The Myth of Productivity
Increased productivity ought to benefit the poor and the working class. Productivity becomes a myth when only the propertied are beneficiaries. Robert Kurz is a social critic in Germany. His article is translated from the German on www.krisis.de.
The Myth of Productivity
Technological Development, Rationalization and Unemployment
By Robert Kurz
[This article originally published in the Brazilian newspaper "Folha" 1995 is translated from the German on the World Wide Web, www.krisis.org.]
There is a na´ve and yet rational idea about productivity. When productivity increases according to common usage, human life must be relieved. Higher productivity allows more goods to be produced with less labor. Isn't that wonderful? In our age, increased productivity also produces an avalanche of unemployment and misery together with a swelling mass of goods. Since the end of the 70s, sociologists emphasized a technological or "structural" mass unemployment. This means that unemployment develops independent of the business cycle of the economy and even rises in the boom. In the 80s and 90s, the base of this structural unemployment grew greater and greater from cycle to cycle in nearly all countries. According to the data of the International Labor Organization in Geneva, 30 percent of the gainfully working population in a global standard were without a firm job. This hard fact not only contradicts common sense; it provokes a remarkable reaction of the economists.
Economists act as though the irrational phenomenon cannot be explained from the laws of the modern economy. Rather unemployment has non-economic causes, above all a misguided economic policy of the governments. At the same time economists claim that the number of jobs will not decrease but increase. The history of modernization proves this. What appears to the impartial observer as the cause of sickness is the prescription for healing. The economists operate with an equation that doesn't seem to end. Where is the error? One axiom of economic theory says that the goal of production is to cover the population's needs for goods. This is actually a banality. Everyone knows that the goal of modern production is to realize an operational profit. The sale of produced goods should bring more money than their production costs.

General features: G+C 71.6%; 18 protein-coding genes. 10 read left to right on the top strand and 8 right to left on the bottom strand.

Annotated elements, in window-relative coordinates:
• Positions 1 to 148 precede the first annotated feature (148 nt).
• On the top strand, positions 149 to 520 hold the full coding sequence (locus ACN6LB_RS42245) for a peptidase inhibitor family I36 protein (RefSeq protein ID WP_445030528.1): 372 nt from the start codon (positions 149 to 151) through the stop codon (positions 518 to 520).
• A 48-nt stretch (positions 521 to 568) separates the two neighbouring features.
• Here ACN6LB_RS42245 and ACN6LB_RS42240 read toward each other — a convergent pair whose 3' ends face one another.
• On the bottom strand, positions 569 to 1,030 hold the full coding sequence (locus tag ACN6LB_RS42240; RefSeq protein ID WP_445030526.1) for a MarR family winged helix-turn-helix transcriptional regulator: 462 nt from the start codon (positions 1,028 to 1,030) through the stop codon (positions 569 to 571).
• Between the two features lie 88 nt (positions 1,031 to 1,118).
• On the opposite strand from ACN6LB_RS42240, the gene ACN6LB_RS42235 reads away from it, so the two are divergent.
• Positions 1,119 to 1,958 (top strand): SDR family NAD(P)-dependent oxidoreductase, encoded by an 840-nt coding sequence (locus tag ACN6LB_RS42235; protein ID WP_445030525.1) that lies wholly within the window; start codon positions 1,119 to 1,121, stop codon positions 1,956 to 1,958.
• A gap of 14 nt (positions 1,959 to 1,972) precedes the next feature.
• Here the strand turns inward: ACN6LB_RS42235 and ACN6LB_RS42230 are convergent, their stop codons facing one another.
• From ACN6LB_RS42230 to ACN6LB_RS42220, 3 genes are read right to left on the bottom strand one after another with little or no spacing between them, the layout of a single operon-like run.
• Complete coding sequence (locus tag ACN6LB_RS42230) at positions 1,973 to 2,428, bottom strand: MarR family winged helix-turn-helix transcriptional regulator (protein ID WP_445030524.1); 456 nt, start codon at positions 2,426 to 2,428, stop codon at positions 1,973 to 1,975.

What is the relation of these two goals? The economists say the second goal is only a means, the best means for reaching the first goal. Nevertheless the two goals are obviously not identical. The first goal is an aggregate economic goal and the second is an operational or managerial goal. Contradictions result which have made the modern economic system unstable from the beginning. The seemingly obvious idea that increased productivity must make life easier does not understand special operational rationality. The goal of increased productive force is crucial. If people produce for their own needs, they will use improved means and methods to work less and spend their gained time in life-affirming ways. However a producer of goods for the market could work as much as before and apply the increased productivity for the production of a greater quantity of goods to earn more money instead of enjoying more leisure. An operational manager could get this idea because he had no interest in more free time for his paid employees. Thus he will use the additional productivity as an advantage in competition for lowering operational costs instead of for the comfort of the producers.